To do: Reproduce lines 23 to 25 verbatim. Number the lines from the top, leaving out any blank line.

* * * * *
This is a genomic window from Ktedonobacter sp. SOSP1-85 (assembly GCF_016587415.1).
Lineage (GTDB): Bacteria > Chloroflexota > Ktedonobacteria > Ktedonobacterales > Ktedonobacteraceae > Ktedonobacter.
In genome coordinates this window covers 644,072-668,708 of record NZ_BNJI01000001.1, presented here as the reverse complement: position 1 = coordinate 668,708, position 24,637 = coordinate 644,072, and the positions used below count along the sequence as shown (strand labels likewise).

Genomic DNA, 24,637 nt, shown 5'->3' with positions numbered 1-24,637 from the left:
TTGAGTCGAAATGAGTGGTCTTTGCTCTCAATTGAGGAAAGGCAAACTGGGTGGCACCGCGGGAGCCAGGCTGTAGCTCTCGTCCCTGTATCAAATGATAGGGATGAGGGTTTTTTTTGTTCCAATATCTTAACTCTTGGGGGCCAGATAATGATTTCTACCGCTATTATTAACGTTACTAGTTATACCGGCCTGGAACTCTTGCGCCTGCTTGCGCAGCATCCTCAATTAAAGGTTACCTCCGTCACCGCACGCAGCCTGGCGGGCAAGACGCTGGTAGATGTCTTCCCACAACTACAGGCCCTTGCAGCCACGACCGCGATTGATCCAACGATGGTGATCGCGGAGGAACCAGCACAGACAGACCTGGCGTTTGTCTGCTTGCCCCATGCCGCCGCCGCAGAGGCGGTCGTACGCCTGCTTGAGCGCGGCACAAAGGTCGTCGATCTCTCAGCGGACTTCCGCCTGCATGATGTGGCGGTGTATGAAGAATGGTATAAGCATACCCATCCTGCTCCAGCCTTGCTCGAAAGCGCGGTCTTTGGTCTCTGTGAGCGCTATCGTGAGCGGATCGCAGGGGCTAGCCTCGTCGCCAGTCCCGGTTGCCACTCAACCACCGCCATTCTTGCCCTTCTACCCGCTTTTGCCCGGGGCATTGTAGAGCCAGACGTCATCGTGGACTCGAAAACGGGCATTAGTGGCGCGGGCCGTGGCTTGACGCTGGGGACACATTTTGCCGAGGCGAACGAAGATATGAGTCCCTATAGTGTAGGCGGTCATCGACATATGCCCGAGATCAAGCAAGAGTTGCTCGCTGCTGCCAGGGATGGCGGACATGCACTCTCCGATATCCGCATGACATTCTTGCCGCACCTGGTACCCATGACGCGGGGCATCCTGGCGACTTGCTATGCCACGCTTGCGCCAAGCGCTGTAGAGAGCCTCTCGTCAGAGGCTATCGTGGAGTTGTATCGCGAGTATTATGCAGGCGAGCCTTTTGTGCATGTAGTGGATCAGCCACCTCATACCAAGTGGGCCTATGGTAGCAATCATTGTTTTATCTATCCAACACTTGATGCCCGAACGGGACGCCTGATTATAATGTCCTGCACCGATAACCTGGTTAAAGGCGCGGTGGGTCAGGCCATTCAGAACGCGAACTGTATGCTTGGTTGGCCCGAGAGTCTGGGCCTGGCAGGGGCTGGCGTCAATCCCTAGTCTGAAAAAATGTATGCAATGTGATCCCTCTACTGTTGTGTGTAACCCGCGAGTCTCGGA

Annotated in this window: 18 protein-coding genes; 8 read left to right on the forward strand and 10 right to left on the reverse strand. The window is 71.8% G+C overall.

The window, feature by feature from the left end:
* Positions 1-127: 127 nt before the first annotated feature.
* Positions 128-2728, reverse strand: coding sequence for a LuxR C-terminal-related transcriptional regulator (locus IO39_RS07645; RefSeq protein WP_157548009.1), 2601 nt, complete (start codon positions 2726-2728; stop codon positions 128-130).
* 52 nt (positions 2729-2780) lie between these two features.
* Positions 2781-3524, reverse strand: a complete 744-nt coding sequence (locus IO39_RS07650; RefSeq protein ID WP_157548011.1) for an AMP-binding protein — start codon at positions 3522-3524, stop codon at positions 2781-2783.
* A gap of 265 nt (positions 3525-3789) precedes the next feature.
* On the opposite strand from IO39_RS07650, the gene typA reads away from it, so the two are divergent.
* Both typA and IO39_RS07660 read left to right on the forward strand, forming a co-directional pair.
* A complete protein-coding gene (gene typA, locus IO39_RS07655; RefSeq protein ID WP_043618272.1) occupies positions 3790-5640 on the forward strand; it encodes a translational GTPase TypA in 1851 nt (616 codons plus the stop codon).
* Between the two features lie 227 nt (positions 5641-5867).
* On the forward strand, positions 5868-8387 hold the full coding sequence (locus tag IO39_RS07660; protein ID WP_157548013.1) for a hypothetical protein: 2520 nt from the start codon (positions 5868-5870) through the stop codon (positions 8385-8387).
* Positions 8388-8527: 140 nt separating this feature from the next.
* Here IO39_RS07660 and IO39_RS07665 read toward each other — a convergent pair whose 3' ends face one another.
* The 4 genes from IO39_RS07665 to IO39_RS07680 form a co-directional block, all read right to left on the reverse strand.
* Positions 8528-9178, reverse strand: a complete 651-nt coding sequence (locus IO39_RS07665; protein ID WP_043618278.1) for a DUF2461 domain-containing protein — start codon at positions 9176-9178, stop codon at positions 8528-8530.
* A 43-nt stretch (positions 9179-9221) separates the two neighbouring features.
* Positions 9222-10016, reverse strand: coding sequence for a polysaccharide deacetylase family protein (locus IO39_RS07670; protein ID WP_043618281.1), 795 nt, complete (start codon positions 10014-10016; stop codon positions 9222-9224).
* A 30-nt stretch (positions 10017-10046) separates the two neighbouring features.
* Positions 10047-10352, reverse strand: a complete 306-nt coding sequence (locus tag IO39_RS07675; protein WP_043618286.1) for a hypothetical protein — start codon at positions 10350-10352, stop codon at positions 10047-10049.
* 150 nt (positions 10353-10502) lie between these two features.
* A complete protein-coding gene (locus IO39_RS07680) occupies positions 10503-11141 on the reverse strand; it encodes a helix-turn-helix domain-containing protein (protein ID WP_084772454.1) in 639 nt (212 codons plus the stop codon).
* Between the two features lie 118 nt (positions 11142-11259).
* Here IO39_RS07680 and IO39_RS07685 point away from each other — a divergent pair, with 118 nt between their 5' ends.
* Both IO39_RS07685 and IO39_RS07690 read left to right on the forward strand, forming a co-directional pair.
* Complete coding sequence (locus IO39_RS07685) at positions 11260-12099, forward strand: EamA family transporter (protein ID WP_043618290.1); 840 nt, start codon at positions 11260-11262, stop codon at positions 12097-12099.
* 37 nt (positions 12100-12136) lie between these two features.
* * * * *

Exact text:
* Positions 9222-10016, reverse strand: coding sequence for a polysaccharide deacetylase family protein (locus IO39_RS07670; protein ID WP_043618281.1), 795 nt, complete (start codon positions 10014-10016; stop codon positions 9222-9224).
* A 30-nt stretch (positions 10017-10046) separates the two neighbouring features.
* Positions 10047-10352, reverse strand: a complete 306-nt coding sequence (locus tag IO39_RS07675; protein WP_043618286.1) for a hypothetical protein — start codon at positions 10350-10352, stop codon at positions 10047-10049.